It is better to have broad knowledge of many academic subjects than to specialize in one specific subject.
Education systems tended to offer a broad instruction in the early years that has become more and more specialized as we move towards tertiary learning. This allows us to sample various subjects and presents a range of basic knowledge needed to function in modern society. In my view, while this may not be suitable for everyone, it is reasonable.
One reason why we need to educate our populations is that we can enter the workforce because skilled jobs often require specialization. For example, someone going to study mathematics at university would need to have a deep enough education in mathematics at secondary school to demonstrate the ability to cope with the requirements of a degree in the subject. Similarly, a budding accountant needs to show a flair for math when applying for work in accountancy. So, one can argue that an increasingly specialized educational system is a function of the job market and, therefore, determined by employers.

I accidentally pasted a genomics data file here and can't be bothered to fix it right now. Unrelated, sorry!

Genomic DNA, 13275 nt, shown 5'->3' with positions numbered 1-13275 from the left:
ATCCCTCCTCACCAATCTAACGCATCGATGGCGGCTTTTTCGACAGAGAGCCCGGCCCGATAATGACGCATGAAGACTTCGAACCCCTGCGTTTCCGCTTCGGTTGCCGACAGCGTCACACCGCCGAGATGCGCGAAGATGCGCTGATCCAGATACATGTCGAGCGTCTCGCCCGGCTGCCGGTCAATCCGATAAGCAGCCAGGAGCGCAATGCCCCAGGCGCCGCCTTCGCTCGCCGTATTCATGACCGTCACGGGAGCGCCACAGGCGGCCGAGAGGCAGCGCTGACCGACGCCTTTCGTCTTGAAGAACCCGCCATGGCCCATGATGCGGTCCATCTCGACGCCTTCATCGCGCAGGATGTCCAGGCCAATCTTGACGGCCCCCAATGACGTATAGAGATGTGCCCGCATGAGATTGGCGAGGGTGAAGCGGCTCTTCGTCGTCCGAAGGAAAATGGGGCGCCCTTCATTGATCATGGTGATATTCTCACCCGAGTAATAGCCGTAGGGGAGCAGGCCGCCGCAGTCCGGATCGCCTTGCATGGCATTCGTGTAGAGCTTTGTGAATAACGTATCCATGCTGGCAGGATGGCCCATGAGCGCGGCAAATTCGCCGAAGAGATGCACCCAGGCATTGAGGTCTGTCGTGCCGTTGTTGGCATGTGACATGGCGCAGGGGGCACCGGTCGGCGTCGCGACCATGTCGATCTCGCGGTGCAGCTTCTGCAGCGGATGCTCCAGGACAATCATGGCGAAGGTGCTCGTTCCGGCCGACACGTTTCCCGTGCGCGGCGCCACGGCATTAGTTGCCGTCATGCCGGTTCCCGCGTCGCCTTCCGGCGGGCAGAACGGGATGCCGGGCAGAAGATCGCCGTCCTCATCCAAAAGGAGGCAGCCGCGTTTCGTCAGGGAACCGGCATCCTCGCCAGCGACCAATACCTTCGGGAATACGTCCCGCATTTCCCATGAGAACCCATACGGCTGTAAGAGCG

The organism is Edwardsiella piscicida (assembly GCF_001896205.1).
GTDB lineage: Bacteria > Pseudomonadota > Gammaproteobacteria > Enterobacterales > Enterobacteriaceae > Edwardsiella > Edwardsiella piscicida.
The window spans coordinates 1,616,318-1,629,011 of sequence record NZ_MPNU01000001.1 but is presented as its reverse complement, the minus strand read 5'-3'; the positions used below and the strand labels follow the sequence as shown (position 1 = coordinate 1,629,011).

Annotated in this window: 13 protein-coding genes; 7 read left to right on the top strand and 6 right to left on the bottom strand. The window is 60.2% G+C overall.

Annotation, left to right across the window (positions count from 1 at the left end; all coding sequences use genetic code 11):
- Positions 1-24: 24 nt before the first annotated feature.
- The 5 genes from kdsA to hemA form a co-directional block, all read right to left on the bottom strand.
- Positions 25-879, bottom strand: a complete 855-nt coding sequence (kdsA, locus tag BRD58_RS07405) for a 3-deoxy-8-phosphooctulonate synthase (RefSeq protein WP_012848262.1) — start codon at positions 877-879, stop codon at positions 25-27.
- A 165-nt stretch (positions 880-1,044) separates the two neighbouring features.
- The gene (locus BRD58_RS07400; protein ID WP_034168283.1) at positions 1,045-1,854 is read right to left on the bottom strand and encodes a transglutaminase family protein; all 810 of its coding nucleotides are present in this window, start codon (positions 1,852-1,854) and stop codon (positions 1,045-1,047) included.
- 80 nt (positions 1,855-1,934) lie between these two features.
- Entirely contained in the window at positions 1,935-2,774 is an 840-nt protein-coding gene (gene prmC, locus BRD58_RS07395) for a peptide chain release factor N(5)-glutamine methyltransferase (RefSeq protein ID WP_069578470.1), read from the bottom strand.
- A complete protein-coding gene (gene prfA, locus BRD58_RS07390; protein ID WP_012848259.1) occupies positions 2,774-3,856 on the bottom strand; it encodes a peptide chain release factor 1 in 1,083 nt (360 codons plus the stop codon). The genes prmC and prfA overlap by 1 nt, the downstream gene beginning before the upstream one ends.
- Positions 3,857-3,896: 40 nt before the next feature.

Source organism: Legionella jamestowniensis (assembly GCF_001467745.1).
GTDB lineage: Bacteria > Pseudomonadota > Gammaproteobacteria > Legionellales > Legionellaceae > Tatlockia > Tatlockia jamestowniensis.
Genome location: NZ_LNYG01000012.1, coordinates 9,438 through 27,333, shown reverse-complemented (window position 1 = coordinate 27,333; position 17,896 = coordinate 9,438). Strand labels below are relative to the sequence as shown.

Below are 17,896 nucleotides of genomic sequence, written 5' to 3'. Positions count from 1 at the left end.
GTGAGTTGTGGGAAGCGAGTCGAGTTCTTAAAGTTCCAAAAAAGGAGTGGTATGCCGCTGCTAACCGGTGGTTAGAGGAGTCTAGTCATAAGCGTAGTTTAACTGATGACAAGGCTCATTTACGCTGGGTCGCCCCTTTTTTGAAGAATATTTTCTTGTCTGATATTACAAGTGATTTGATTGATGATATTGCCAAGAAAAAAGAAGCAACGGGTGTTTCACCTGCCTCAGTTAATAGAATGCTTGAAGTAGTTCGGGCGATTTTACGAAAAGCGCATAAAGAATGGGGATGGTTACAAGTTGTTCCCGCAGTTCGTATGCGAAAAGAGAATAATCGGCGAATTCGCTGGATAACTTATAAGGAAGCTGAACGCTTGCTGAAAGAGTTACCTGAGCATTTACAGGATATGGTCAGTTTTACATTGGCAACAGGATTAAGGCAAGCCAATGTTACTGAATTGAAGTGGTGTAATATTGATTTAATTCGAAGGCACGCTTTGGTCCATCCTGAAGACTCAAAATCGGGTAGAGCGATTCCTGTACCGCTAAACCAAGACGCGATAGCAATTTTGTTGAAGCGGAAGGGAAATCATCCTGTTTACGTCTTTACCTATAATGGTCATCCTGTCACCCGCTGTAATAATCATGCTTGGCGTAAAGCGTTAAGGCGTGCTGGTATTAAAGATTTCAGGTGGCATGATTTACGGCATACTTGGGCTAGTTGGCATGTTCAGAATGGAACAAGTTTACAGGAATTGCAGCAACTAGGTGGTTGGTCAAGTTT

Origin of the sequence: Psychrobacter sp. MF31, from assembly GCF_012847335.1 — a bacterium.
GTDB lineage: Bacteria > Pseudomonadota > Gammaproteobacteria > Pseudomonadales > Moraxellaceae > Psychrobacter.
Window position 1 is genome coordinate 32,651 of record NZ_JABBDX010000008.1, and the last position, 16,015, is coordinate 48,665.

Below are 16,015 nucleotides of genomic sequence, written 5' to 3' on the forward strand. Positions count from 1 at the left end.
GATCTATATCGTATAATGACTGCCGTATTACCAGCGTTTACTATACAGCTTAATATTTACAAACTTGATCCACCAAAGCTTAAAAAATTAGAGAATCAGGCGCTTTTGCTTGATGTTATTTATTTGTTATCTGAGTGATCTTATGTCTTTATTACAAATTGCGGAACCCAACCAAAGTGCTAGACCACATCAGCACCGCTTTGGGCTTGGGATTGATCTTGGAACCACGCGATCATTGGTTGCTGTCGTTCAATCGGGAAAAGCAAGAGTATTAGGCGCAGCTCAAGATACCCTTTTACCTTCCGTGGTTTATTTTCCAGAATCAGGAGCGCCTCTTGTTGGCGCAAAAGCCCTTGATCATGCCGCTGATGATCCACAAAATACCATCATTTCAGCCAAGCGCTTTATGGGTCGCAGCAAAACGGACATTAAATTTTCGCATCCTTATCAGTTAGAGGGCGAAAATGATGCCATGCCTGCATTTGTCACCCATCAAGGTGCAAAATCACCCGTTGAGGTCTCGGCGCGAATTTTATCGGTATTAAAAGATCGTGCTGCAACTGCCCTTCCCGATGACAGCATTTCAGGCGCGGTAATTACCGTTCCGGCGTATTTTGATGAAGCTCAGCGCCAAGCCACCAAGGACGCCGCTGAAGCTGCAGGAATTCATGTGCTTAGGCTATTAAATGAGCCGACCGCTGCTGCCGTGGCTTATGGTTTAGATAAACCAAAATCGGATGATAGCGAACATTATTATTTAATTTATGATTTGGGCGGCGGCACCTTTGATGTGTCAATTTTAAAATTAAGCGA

Alternatively, some countries do have a broader education extending into higher education such as a first degree similar to the United States system of majors and minors. This method may be acceptable in that it concentrates on relevant skills rather than specific knowledge while specialist knowledge can be acquired at master’s level. Although demonstrating an ability to delve deeply into a field of expertise is often required for professions and many other skilled careers, there may be others like general management where a wide range of skills is more appropriate. For those unskilled occupations, not requiring a degree or apprenticeship, again a broad education may be more pertinent.
In conclusion, in the English school curriculum, schooling usually tunnels our choices towards an ever decreasing number of subjects since, for many, the job market determines our education system and the depth of knowledge we need. In turn, the market dictates our need to specialize depending on our career choice. Though, personally, I tend to prefer the specific subject mode of learning, for I believe that it is down to the individual to determine his or her preference.